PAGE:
Naturally, she noted that rates of unreported sexual assault are likely to be high in a country where the stigma surrounding rape is great and marital rape isn’t even considered a crime. But her conclusions pointed toward a different story.

“Both sets of statistics together place India towards the middle to lower end of the global scale of sexual violence. Yet, for the last two years, the rhetoric around rape in India has not reflected this,” Shrinivasan wrote. “However, this statistically faulty focus on rape has led to both a misdiagnosis and a worsening of India’s real problem when it comes to women: autonomy.”

Sameera Khan, the co-author of the book Why Loiter?: Women and Risk on Mumbai Streets, expanded upon these sentiments. In a conversation outside her office at the Tata Institute of Social Sciences in Mumbai, where she teaches journalism and media studies, she explained that the concern about women’s safety in India is intricately intertwined with the unspoken worry about their independent decision-making.

“It’s not just a concern for our girls being sexually assaulted by a stranger in a non-consensual way,” she said. “It’s also the consensual relationships that a woman will form when she accesses public spaces and gets access to the world outside her home. The worry is that a woman going out for higher education, or for work, or just to hang out will make the wrong kind of choices and perhaps form consensual relationships with a man of the wrong type – of the wrong caste, class or religious background.”

Rahul Srivastava, the deputy superintendent of police and security in Lucknow, the capital of India’s largest state, Uttar Pradesh, agreed that policing women is part of the Indian psyche, and said he isn’t surprised that more women aren’t buying the gun.

“Things are changing in metro cities, no doubt,” he said. “But most Indian women have never been taught to take decisions on their own, or defend themselves. A gun involves a very precise, calculated decision.”

Usha Vishwakarma, the founder of the Lucknow-based women’s self-defence group Red Brigade, echoed that view. She argued that the most important thing about any kind of self-defence is that it originates not just in the body, but also in the mind.

“In my opinion, any person who owns that revolver and doesn’t have a clarity of mind or confidence…,” she said, pausing to point her left index finger to her eye to indicate the kind of self-assurance she was referring to, “that revolver will become like a bomb”.

‘Everyone knows I have a gun’

In her 2013 book Girls With Guns Firearms, Feminism, and Militarism, France Winddance Twine, a sociology professor at the University of California, Santa Barbara, argues that guns are “polysemic”. “They have multiple and competing meanings depending upon the context in which they are used,” she writes.

Although sociological research in the US does not support the claim that guns make women safer, she explained that different audiences view guns differently depending on their own histories.

“There is a group of women who purchase guns because they view it as right,” she told me. “It’s not so much that they want to defend themselves, but that it’s almost a badge of citizenship.”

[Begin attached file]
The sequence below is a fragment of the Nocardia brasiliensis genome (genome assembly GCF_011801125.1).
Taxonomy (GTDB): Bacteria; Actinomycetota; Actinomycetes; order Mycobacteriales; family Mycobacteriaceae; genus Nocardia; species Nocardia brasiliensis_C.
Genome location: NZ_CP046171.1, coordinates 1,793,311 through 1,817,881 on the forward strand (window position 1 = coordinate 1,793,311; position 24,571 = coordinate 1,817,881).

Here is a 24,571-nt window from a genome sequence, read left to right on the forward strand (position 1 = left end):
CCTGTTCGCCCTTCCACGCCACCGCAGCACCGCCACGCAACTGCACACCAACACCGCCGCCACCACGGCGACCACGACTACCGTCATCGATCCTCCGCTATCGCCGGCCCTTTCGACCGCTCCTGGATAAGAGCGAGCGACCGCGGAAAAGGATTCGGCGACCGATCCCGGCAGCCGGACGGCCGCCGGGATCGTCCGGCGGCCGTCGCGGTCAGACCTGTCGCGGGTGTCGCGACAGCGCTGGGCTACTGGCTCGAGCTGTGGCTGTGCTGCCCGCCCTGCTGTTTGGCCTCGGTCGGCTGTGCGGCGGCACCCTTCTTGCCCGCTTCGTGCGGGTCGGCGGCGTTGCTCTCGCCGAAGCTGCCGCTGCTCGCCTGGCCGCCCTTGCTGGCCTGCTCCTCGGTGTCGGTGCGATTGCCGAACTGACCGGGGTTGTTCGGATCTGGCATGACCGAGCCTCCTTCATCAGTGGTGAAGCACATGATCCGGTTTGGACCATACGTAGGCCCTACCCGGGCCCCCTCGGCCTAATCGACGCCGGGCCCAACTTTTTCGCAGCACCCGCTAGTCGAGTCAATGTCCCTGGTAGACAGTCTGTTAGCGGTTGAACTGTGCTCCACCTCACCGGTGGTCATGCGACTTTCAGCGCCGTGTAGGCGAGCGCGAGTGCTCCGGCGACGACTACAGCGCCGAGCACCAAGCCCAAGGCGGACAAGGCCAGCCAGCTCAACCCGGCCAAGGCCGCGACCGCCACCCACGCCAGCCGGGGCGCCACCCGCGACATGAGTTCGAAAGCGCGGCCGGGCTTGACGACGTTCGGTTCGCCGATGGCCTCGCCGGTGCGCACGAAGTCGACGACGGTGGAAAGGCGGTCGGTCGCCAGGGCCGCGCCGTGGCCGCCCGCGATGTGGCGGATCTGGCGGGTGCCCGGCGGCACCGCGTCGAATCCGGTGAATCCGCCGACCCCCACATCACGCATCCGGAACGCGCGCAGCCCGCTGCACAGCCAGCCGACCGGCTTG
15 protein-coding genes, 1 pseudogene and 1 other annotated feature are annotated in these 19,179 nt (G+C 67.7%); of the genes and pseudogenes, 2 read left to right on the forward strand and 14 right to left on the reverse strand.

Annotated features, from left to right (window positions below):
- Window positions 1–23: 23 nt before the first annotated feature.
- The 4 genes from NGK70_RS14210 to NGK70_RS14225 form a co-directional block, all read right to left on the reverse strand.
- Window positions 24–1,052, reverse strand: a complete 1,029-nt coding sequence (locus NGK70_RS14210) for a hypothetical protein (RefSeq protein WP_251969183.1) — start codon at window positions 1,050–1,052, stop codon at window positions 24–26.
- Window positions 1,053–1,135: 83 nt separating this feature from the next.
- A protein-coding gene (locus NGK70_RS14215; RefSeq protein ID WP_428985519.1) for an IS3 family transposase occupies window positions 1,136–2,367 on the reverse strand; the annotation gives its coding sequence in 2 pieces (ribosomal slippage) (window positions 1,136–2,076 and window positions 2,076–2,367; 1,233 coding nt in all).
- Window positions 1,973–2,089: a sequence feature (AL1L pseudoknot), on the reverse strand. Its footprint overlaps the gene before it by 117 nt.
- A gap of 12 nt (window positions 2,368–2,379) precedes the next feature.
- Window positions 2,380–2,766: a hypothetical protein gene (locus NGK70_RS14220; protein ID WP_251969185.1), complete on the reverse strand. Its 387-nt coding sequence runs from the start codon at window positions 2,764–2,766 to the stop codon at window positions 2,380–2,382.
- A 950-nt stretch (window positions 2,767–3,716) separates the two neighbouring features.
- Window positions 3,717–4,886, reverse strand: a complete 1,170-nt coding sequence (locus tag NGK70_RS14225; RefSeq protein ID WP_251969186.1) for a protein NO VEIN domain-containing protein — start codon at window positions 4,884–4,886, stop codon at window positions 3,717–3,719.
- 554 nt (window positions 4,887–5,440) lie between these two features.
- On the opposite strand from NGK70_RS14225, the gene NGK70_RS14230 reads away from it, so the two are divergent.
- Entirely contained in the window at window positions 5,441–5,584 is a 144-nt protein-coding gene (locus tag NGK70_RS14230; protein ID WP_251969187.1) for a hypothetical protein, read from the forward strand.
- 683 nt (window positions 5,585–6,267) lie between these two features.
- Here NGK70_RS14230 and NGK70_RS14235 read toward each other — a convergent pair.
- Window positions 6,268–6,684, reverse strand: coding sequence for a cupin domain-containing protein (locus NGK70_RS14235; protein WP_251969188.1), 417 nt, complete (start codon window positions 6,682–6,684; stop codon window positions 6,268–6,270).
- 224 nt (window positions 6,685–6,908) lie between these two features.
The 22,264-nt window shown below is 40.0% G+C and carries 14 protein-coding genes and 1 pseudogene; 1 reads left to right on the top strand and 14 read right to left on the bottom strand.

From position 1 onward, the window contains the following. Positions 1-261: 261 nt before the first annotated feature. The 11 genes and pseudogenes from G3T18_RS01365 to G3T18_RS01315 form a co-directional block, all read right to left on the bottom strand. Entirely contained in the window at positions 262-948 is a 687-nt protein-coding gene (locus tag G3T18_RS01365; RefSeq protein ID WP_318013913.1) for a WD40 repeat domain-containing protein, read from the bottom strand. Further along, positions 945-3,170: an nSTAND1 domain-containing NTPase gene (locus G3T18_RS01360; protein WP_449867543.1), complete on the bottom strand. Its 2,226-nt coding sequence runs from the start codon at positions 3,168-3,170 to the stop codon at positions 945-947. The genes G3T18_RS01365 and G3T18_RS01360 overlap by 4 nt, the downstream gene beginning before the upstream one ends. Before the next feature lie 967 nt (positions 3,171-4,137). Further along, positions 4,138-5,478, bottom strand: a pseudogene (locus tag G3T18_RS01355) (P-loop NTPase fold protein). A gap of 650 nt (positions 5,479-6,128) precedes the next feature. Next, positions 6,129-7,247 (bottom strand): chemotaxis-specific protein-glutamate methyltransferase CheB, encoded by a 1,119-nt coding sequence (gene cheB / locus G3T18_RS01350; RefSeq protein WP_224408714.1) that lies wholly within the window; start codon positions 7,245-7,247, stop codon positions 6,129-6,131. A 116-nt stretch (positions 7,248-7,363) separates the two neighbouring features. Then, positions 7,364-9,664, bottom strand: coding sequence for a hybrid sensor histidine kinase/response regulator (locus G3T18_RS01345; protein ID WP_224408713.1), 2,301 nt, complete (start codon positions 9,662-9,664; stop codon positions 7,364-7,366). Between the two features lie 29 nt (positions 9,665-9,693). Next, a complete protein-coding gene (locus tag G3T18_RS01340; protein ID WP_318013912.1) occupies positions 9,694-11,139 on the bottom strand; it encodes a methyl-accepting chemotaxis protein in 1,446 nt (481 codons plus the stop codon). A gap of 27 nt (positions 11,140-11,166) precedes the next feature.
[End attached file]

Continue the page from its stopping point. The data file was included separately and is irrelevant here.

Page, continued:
But that an object men are socialised to embrace might be placed into female hands to use in self-defence makes little sense to some observers, including Binalakshmi Nepram, the founder of the Manipur Women’s Gun Survivors Network, named after the small state in east India.

“It’s not to provide women’s safety and security. It’s a means of using the emotions of women to use weapons,” she said.

Yet it seems the narrative on Nirbheek is in the eye of the beholder. Seema Kharbanda, the 52-year-old housewife who was the first person to buy one, has no qualms about owning the revolver. In fact, it’s her second gun.

She lives in a middle class neighbourhood in east Delhi with her husband Om, their two sons, a daughter-in-law and their baby granddaughter. When I mentioned their family name to a man on the street in the hope that he could help me locate their home, the neighbour repeated the name back to me along with Om’s phone number, which he had memorised. The family is known in this neighbourhood.

Their white, three-story home has a surveillance camera out front and stylish decor inside. Family photos occupy tables and bookshelves. Om showed me newspaper cuttings of reports about Seema and her gun, and boasted of how she fired it for hours on end at a shooting range. “She was wet with perspiration,” he said, smiling.

Like his wife, Om is a gun enthusiast. He’s had his license for 25 years, and got it in part because he feels his profile as a businessman involved in local Delhi politics makes him a potential target. “Everyone knows me,” he said.

Om continued talking after Seema entered the room, though her presence occupied more space than his words. Dressed in a silk salwar kameez and wearing diamonds on her wrist, nose and earlobes, she joked: “I am wearing so much jewellery; of course I have to carry a gun.”

She told me that she became interested in the Nirbheek revolver when she discovered how lightweight it is in comparison to the revolver she already owned, which she originally purchased to match up with her pistol and rifle-owning husband. She doesn’t always carry a weapon when she goes out, but doing so seemed easier with Nirbheek.

“I can just put it in my bag like this,” she said, demonstrating with her large, metallic purse. “When I have it in my bag, then my mind switches on. ‘I have it’.”

But the real benefit for her stems more from the reputation it builds. “Everyone knows I have a gun,” she said. Its function is more to deter an attack than to defend in the instance of one.

“I don’t even need it for criminals; just for myself,” she elaborated.

As we talked, her daughter-in-law brought in the newest member of the family, and the grandmother set about cooing and cradling the baby to sleep. Pondering whether the gun had increased her sense of confidence or her safety, she concluded with a smile: “Both.”

This piece originally published in March 2015 on the Al Jazeera English Magazine app’s womens’ issue, “What Women Want.”